Cradle of Filth Brings Hundreds of Fans to Times Square

Show date: February 25, 2009
Venue: Nokia Theatre, NY
Bands: Cradle of Filth, Satyricon, Septic Flesh

“No, we’re not all waiting for The Lion King,” I told a little old lady clutching her husband’s arm and looking warily at an enormous line of leather clad, spike-covered, black-eyeliner-smeared Cradle of Filth fans. It took close to an hour to get into the venue, but thankfully the Nokia Theatre accommodated the huge number of attendees and started the show a half an hour later than scheduled. Good thing too, or I would have had to kick myself stupid for missing Septic Flesh.



Greece-based symphonic death metal band, Septic Flesh, are touring to promote their newest album, Communion. Although they formed way in 1991, my knowledge of metal bands failed to include them until this night. Their music is highly atmospheric, the symphonic part allowing for comprehensible lyrics and dark classical music strains. The sharp and rapid drums kick in often distinguishing these guys from doom metal (not that I would mind some doom). The line up is Sotiris Vayenas on guitar, Spiros “Seth” Antoniou on vocals and bass, Christos Antoniou on guitar and samplers and Fotis Benardo drumming like mad. They played most of the songs from their new album (“Persepolis” and “Communion” as the most memorable) with a few older songs. Their set being only 30 minutes long they left much too early.



Satyricon, a black metal band from Norway, hit the stage next. I am not the biggest fan of music that sounds like violent noise as someone screeches in the background. Thankfully, Satyricon isn’t that sort of black metal. Again, the lyrics were more or less comprehensible, of course including death and demons, the appropriately evil themes. The Age of Nero is their newest album, and from what I heard at the show, is definitely worth checking out. Satyr (aka Sigurd Wongraven) ruled the stage, getting the crowd to sing along and encouraging a (failed) wall of death. At a certain point he whipped out a gorgeous white guitar and showed off his multiple musical talents. The crowd screamed along with many of the lyrics and moshed their heads off. Much too early, the 45 minute set ended.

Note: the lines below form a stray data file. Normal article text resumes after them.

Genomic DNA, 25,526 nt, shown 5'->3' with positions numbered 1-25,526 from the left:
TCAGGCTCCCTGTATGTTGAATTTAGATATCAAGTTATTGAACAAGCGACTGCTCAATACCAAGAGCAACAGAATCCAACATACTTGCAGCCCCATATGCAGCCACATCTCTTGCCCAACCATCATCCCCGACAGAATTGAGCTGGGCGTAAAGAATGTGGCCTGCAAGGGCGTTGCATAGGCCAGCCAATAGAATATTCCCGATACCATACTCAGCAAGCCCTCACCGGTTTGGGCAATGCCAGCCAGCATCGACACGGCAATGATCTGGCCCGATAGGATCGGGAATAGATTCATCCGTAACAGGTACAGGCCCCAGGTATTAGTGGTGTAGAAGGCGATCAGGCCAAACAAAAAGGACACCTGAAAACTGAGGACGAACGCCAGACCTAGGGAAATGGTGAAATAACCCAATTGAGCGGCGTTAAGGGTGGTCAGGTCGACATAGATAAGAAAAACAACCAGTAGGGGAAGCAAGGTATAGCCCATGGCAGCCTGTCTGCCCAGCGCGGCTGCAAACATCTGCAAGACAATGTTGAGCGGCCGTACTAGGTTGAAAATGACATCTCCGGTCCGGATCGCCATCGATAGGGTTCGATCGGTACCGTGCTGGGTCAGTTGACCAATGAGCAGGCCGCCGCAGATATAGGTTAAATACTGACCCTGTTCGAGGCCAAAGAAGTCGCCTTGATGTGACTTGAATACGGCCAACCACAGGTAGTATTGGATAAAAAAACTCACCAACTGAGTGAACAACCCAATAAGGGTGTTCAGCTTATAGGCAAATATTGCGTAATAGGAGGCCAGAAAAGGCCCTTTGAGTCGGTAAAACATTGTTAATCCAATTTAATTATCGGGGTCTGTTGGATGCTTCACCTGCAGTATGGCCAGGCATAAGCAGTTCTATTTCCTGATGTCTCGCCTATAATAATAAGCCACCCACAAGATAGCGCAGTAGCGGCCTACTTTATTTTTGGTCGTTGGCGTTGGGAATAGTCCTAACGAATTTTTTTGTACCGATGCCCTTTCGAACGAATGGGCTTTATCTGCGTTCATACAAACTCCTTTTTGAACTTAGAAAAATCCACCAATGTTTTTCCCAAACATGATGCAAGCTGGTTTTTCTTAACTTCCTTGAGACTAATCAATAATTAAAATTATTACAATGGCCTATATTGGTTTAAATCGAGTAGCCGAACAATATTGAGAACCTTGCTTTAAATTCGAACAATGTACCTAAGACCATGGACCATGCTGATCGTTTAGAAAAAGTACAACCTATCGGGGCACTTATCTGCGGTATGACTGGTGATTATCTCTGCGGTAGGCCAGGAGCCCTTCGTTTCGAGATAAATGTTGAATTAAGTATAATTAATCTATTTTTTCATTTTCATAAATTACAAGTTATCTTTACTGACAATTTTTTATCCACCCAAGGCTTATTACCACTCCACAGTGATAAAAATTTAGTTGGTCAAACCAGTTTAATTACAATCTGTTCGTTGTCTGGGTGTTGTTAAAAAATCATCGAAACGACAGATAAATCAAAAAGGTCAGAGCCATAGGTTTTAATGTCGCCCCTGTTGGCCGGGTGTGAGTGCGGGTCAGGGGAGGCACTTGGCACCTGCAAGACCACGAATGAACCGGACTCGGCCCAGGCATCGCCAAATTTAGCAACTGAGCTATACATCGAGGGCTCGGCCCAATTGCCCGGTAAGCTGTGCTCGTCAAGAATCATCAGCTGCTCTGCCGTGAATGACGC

We didn’t have to wait long for Cradle of Filth. Nokia is a great venue in terms of size, sound, and facilities, but they obviously are on top of their logistics as well. While I stood around chatting with people around me about other bands we all like, I also realized what a great time I was having at this show (though d42 was stricken with the flue and so I went on my lonesome). The greatest reason I was having a blast was that for the first time in 3 years I didn’t have to worry about some well-aimed punch sinking a piece of metal deep into my sternum. Last week I removed the last of my chest microdermals. This translated into my first serious advent into the mosh pit in years. I’m glad I started weight training again. Even with that, I was sore for days after.



Cradle of Filth, an extreme metal band from England, are somewhat controversial in the metal community. They cater to the mainstream and this was evident by not only the amount of people who came to see them, but also by the fact that their fans are younger and more into the likes of bands like Paramore. Despite this, I still have to point out that to sell out you first have to have something worth buying. And Cradle is just that good, so if they manage to make money by advertising to bigger circles and breaking out of a niche, more power to them. There was still a good base of the type of metalheads I generally see at less mainstream shows in attendance.

I, unfortunately, have a bit of a gig-amnesia here. There was such energy in the air when Dani Filth came out, covered in fishnets and metal, and started screeching that I didn’t get a chance to notice song transitions or any possible breaks. All there was was the crowd crushing me from all sides. I sought the mosh pit just because there would be air there, but then I got tossed in and pushed my way around, making friends along the way. I didn’t look at the stage much, just listened. They played some songs from Godspeed of the Devil’s Thunder, the album they are touring with, and the set was a solid hour and a half long. The show ended at midnight sharp, without an encore. Everyone rushed to coat check and I was carried away without so much as a snapshot of the set list.

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